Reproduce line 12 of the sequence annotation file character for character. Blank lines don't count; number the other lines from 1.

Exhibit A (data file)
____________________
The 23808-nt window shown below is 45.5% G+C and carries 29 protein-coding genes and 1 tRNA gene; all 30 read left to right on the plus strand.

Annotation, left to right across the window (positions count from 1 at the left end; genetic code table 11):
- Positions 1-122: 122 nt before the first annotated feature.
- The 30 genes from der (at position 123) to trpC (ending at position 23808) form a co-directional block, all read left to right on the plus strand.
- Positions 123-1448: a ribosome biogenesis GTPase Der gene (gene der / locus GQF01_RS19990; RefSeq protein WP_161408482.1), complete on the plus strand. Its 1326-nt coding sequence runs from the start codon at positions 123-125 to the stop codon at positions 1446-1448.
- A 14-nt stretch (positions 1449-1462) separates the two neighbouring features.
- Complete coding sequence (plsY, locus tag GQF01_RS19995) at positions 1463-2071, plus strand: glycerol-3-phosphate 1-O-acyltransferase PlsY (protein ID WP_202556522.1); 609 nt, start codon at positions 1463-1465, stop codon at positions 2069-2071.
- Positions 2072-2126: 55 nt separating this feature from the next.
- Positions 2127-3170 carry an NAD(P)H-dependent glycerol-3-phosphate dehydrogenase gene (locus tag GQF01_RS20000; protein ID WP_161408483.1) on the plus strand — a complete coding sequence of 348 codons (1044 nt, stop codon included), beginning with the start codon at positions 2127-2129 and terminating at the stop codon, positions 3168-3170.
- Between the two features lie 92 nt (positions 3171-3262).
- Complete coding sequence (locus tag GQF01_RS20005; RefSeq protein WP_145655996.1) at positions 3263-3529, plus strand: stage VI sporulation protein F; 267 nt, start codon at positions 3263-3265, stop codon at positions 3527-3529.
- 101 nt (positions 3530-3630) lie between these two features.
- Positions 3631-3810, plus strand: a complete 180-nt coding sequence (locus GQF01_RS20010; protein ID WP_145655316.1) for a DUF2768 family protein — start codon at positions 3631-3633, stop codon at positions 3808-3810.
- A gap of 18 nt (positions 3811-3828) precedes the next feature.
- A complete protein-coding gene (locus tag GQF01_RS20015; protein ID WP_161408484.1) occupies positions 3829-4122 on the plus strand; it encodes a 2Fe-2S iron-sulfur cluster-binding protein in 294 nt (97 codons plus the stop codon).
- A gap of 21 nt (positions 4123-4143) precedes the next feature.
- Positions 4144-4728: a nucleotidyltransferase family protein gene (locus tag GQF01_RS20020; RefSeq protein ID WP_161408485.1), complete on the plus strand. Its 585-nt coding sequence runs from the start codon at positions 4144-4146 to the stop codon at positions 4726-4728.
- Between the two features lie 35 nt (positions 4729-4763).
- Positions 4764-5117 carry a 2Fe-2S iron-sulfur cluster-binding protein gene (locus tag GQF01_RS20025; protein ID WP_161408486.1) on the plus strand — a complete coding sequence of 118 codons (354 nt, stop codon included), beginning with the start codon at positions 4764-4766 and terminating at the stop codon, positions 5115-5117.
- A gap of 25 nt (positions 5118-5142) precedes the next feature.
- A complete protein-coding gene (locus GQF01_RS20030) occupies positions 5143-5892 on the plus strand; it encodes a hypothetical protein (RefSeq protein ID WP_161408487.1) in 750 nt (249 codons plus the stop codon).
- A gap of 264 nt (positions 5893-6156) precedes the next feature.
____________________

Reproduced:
- 101 nt (positions 3530-3630) lie between these two features.